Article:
Connaught Closure Sees Crime Drop
Prince George RCMP Superintendent Warren Brown and Mayor Lyn Hall talk about reduced crime stats- photo 250News
Prince George, B.C. – In the three months since Prince George City Council lifted the business license of the Connaught Motor Inn at 15th and Victoria, calls for RCMP service to the area have dropped by 67%.
RCMP Superintendent Warren Brown says calls for service to an area in a 100 metre radius of the site he called a crime hot spot, dropped by 50% in the first nine months of this year, compared to the same period last year. He credits the drop in calls for service entirely to the closure of the Connaught.
The City refused to renew the business license for the Connaught Motor Inn in July, giving the property owners a long list of conditions that would have to be met before that license would be reinstated. The owners did not make the necessary changes by the initial October 1st deadline, and while work that can be done without building permits continues on the site, there is no telling when, or if, the property owners will be able to meet all the necessary conditions to
reopen their business.
“I would say that at the end of the day, we have met our goal for ensuring community safety for not only the vulnerable people who lived here, but also for those businesses and other people who frequent the area.” says Supt. Brown.
Mayor Lyn Hall says the reduced calls for RCMP service to the area is “Extremely good news for us today” he adds “This is something we were hoping would happen when we took action to suspend the Connaught’s business license.” He says the calls for service numbers were “staggering” and that the amount of time RCMP had to spend dealing with calls at the Connaught not only impacted the RCMP budget, but also on what the RCMP could do in other areas of the City.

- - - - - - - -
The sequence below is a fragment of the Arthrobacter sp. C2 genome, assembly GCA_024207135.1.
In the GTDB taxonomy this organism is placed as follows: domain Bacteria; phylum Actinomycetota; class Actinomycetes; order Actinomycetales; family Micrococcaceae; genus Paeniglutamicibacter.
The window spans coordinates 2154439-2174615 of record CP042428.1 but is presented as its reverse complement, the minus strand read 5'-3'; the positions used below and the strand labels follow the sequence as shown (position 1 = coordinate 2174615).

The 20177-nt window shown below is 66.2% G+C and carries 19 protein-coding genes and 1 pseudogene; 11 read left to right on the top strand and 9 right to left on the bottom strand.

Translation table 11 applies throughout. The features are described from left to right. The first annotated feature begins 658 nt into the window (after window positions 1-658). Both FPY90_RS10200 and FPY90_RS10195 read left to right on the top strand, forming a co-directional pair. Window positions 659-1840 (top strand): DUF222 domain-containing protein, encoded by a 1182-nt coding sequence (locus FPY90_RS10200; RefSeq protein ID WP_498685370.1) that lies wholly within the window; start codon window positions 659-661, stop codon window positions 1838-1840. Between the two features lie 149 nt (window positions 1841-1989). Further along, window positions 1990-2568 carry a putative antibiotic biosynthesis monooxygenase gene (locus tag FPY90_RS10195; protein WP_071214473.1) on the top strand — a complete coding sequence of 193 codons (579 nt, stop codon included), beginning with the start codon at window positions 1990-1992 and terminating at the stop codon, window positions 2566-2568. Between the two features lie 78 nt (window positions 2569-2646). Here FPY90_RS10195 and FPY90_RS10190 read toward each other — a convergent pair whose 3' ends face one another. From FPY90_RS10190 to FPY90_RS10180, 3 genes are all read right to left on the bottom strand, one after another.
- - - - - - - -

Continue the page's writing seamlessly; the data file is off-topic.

“This was not just the first, we continue this remedial action throughout the community” says Mayor Hall in fact, the efforts being undertaken to force property owners to clean up their act in Prince George, was the subject of a presentation by Mayor Hall at last month’s meeting of the Union of B.C. Municipalities.
By shutting down the Connaught, has crime just moved to other areas? Superintendent Warren Brown says no “I have done a thorough analysis of the City and we have other hot spots but this (the Connaught) was likely the most focused and concentrated area for crime to happen in the community.” Supt. Brown adds, “Specific to this location because of the premise, it drew a particular crime type to here, so I will say, this was not complicated to deal with. We have challenges in other areas, but it became one issue here which was responsible management.”
The City continues to wait for the owners of the Connaught to meet the conditions for license renewal says Mayor Hall “The ball is certainly in his court.”
In the meantime, the owner does have a security guard on the premises to ensure the building does not become a haven for squatters, and continues to make those repairs and upgrades that can be done without a building permit. “From our perspective we are hoping he ( the owner) redevelops this corner, or sells this corner to an investor who is interested in developing it” says Mayor Hall.
Bylaw Services Manager Fred Crittenden says the owner still has the opportunity to meet the conditions “But we are still waiting for confirmation on a work plan and permits he would require to get it up and running to satisfactory conditions that Council has approved. If that happens, I think it would be a win- win for everyone.”